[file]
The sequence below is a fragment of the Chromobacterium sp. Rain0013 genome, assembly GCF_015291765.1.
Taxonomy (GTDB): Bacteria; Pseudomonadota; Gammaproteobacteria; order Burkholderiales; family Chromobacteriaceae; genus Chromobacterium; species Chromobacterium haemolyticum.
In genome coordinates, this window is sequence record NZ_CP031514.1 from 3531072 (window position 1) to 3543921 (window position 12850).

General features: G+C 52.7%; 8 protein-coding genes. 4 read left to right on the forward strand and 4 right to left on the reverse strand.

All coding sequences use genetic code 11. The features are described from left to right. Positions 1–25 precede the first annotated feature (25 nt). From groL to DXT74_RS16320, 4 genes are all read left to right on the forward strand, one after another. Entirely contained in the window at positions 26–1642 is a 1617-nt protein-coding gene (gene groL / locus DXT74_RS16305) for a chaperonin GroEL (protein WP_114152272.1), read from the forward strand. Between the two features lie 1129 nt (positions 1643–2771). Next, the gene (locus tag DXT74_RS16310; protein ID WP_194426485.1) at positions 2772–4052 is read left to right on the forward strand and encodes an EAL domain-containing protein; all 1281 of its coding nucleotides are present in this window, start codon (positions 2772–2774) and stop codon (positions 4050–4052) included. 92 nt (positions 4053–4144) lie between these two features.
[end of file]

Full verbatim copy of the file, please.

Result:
The sequence below is a fragment of the Chromobacterium sp. Rain0013 genome, assembly GCF_015291765.1.
Taxonomy (GTDB): Bacteria; Pseudomonadota; Gammaproteobacteria; order Burkholderiales; family Chromobacteriaceae; genus Chromobacterium; species Chromobacterium haemolyticum.
In genome coordinates, this window is sequence record NZ_CP031514.1 from 3531072 (window position 1) to 3543921 (window position 12850).

General features: G+C 52.7%; 8 protein-coding genes. 4 read left to right on the forward strand and 4 right to left on the reverse strand.

All coding sequences use genetic code 11. The features are described from left to right. Positions 1–25 precede the first annotated feature (25 nt). From groL to DXT74_RS16320, 4 genes are all read left to right on the forward strand, one after another. Entirely contained in the window at positions 26–1642 is a 1617-nt protein-coding gene (gene groL / locus DXT74_RS16305) for a chaperonin GroEL (protein WP_114152272.1), read from the forward strand. Between the two features lie 1129 nt (positions 1643–2771). Next, the gene (locus tag DXT74_RS16310; protein ID WP_194426485.1) at positions 2772–4052 is read left to right on the forward strand and encodes an EAL domain-containing protein; all 1281 of its coding nucleotides are present in this window, start codon (positions 2772–2774) and stop codon (positions 4050–4052) included. 92 nt (positions 4053–4144) lie between these two features.